Qualcomm urges Chinese court to enforce Apple iPhone sales ban

A week after Qualcomm won a preliminary injunction in China to ban the sale of older iPhone models, Apple is still selling them is usual. Qualcomm, which won a legal battle with Apple for now, is not going to let the iPhone maker get away with it.

The San Diego-based chipmaker has filed a motion of enforcement in the Chinese court, a Qualcomm spokesperson told Yahoo Finance on Wednesday. Qualcomm (QCOM) even submitted a video showing the purchase of an iPhone 8 from an Apple Store in Beijing to the court as evidence. While urging the enforcement of the existing ban, Qualcomm also seeks to expand the ban as it plans to use the same patents to file another lawsuit against Apple about its three new iPhone models, XS, XS Max and XR, according to the Financial Times.

Apple (AAPL) filed a request for “reconsideration” to the court on the sales ban on Monday and is awaiting the court’s decision. In China, there is no appeal process on injunctions and most “reconsideration” requests have been denied. Apple hasn’t responded to a request for comment.

The ban on selling iPhones in Apple’s second-largest market, if enforced, could have a major impact on the company’s bottom line. Apple has argued that the patent infringement only applies to its iOS 11 system and its latest operating system iOS 12 isn’t pertinent. However, the court ruling reviewed by Yahoo Finance doesn’t mention any specific version of iOS.

A man tries out a latest iPhone next to iPhone 8 and 8 Plus on display for sale at an Apple Store in Beijing, Tuesday, Dec. 11, 2018. (AP Photo/Andy Wong)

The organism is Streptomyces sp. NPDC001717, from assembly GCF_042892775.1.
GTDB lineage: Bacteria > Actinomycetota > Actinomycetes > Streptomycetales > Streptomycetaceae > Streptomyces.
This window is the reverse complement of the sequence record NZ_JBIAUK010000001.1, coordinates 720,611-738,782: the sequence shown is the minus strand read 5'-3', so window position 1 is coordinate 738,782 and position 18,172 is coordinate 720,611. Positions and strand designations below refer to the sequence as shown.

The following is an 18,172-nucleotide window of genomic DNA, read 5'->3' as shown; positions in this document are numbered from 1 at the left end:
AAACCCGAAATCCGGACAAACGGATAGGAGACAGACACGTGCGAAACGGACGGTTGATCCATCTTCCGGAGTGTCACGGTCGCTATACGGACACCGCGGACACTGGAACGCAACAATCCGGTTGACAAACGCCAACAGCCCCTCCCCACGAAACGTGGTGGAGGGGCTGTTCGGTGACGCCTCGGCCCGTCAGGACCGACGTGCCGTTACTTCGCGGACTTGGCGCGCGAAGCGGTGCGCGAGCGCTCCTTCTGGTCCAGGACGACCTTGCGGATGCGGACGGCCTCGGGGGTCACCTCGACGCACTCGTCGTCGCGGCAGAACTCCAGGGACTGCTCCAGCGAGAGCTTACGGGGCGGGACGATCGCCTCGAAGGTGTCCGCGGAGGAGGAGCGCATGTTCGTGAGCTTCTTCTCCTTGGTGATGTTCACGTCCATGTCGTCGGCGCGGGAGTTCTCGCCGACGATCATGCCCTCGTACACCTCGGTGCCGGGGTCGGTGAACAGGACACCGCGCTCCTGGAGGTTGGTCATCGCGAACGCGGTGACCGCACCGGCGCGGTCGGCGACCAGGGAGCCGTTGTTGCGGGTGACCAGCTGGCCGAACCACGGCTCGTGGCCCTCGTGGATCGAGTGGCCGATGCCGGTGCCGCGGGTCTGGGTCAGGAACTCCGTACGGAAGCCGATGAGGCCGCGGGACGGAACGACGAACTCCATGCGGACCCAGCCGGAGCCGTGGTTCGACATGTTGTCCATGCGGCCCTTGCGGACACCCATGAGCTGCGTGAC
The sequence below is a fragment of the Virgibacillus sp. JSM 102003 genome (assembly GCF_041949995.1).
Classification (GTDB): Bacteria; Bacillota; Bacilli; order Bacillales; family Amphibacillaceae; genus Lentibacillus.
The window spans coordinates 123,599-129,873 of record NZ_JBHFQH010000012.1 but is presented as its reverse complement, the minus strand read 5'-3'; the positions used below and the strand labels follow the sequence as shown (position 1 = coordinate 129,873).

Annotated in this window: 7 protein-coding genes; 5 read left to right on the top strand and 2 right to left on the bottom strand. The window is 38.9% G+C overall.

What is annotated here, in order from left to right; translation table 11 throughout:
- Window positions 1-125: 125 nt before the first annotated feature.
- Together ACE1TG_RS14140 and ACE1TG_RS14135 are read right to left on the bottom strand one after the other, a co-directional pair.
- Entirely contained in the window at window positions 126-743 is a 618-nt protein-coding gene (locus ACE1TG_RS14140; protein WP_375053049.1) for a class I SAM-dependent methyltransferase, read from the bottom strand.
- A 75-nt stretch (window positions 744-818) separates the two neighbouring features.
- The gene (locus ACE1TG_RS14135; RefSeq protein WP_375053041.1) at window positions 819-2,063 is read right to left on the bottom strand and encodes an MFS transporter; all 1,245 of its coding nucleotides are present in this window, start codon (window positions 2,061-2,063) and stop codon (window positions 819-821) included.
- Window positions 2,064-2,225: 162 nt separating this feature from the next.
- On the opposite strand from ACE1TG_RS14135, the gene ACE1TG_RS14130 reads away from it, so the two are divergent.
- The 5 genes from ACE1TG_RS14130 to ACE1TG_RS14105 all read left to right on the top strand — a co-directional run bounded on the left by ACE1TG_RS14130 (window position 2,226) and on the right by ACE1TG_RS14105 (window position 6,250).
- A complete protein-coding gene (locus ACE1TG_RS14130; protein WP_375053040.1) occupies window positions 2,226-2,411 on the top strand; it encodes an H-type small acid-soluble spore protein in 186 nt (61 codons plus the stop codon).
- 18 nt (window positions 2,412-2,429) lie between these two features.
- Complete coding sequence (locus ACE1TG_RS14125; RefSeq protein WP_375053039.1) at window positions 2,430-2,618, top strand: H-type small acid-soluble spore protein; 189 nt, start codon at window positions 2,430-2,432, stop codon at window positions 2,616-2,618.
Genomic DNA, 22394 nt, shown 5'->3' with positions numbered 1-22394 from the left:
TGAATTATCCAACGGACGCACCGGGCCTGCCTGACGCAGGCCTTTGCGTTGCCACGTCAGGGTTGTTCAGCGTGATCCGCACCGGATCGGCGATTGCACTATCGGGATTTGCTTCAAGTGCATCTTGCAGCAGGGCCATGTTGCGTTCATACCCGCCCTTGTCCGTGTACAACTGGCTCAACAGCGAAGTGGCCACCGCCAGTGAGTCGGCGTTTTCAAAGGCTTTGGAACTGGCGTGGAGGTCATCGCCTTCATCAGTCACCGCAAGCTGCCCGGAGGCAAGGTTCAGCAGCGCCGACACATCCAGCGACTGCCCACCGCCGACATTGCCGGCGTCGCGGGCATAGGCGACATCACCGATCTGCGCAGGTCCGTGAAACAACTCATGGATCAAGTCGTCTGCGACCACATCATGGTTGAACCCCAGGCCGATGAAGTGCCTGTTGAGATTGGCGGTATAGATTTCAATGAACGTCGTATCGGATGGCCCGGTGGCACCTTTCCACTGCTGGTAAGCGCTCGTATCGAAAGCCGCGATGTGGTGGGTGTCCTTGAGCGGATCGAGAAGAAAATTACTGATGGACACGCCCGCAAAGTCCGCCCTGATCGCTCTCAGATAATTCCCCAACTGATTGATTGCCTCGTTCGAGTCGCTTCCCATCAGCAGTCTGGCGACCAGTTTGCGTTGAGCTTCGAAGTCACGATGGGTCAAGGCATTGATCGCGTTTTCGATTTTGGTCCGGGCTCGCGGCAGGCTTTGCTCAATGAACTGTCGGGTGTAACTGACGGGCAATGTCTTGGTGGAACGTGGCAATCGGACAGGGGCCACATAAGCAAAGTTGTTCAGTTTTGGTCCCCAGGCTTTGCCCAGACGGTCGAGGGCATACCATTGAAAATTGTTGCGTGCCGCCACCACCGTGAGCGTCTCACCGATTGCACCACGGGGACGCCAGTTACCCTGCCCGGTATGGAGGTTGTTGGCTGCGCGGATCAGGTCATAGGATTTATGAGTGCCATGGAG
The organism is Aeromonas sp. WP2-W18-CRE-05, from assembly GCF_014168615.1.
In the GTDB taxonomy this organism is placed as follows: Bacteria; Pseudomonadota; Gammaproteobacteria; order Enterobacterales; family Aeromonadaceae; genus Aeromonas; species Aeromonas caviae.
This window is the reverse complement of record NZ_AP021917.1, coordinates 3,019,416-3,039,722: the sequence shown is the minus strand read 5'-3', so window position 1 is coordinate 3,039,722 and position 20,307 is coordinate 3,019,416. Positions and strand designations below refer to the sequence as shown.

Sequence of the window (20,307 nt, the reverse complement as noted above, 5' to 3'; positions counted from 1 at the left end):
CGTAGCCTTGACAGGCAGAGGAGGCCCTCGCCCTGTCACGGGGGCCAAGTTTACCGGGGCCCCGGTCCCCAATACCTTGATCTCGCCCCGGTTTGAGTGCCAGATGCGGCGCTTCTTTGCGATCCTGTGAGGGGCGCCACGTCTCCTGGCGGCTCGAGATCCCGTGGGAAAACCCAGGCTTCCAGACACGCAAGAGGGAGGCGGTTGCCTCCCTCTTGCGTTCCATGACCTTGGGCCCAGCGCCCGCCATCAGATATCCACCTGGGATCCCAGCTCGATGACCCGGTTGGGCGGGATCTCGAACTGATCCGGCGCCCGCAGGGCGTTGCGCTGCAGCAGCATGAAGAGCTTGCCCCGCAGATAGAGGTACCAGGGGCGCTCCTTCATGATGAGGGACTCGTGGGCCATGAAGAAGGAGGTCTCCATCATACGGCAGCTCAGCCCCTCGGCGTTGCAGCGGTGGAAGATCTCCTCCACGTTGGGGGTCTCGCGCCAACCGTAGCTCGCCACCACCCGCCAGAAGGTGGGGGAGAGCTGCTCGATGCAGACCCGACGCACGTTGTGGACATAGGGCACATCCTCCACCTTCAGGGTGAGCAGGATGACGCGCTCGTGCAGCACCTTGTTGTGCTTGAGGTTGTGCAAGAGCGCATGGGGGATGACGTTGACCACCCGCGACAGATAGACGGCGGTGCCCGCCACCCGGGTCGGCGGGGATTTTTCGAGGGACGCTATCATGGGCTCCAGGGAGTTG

A man tries out a latest iPhone next to iPhone 8 and 8 Plus on display for sale at an Apple Store in Beijing, Tuesday, Dec. 11, 2018. (AP Photo/Andy Wong)

Lin Wei, an intellectual property lawyer at Beijing-based Dare & Sure Law Firm, said there are some legitimacies to Apple’s argument. “When Qualcomm sued Apple, it submitted an appraisal report, which is based on the mobile phone and system version reviewed by the agency at the time. Apple could argue the court decision is based on the old system. Now if you want to ban products with the new system, you should resue me or update your claims.”

In China, there is no independent governmental agency like the U.S. Marshall Services to enforce court rulings, but an internal department in the court, in this case, an intermediate court in China’s southeastern city of Fuzhou, is responsible for the enforcement. There are some questions over how the regional court is going to make sure four Apple subsidiaries outside the province abide by the ban.

While it’s unlikely that Apple will risk hurting its reputation and relationship with the Chinese government by publicly and blatantly ignoring the country’s court order, it could question the feasibility of enforcing the ban later, according to Lin.

“Apple has other ways to appeal during the procedure,” Li told Yahoo Finance. “Qualcomm wants to pressure Apple back to the negotiation table. So there is still a chance for them to reach an agreement.”

Krystal Hu covers technology and trade for Yahoo Finance. Follow her on Twitter.

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